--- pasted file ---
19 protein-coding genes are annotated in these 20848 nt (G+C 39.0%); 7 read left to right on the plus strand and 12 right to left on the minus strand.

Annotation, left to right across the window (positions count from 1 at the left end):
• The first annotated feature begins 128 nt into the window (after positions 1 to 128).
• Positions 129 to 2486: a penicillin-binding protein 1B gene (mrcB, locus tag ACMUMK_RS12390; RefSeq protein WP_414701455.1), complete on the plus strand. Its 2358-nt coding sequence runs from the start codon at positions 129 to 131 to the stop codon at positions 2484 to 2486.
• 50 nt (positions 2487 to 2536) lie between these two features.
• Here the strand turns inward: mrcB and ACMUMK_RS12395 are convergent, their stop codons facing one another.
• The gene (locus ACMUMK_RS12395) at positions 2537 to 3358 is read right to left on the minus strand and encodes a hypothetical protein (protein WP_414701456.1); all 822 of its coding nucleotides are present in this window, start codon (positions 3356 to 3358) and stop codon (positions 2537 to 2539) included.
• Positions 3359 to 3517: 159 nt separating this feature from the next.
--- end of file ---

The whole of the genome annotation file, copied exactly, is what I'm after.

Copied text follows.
19 protein-coding genes are annotated in these 20848 nt (G+C 39.0%); 7 read left to right on the plus strand and 12 right to left on the minus strand.

Annotation, left to right across the window (positions count from 1 at the left end):
• The first annotated feature begins 128 nt into the window (after positions 1 to 128).
• Positions 129 to 2486: a penicillin-binding protein 1B gene (mrcB, locus tag ACMUMK_RS12390; RefSeq protein WP_414701455.1), complete on the plus strand. Its 2358-nt coding sequence runs from the start codon at positions 129 to 131 to the stop codon at positions 2484 to 2486.
• 50 nt (positions 2487 to 2536) lie between these two features.
• Here the strand turns inward: mrcB and ACMUMK_RS12395 are convergent, their stop codons facing one another.
• The gene (locus ACMUMK_RS12395) at positions 2537 to 3358 is read right to left on the minus strand and encodes a hypothetical protein (protein WP_414701456.1); all 822 of its coding nucleotides are present in this window, start codon (positions 3356 to 3358) and stop codon (positions 2537 to 2539) included.
• Positions 3359 to 3517: 159 nt separating this feature from the next.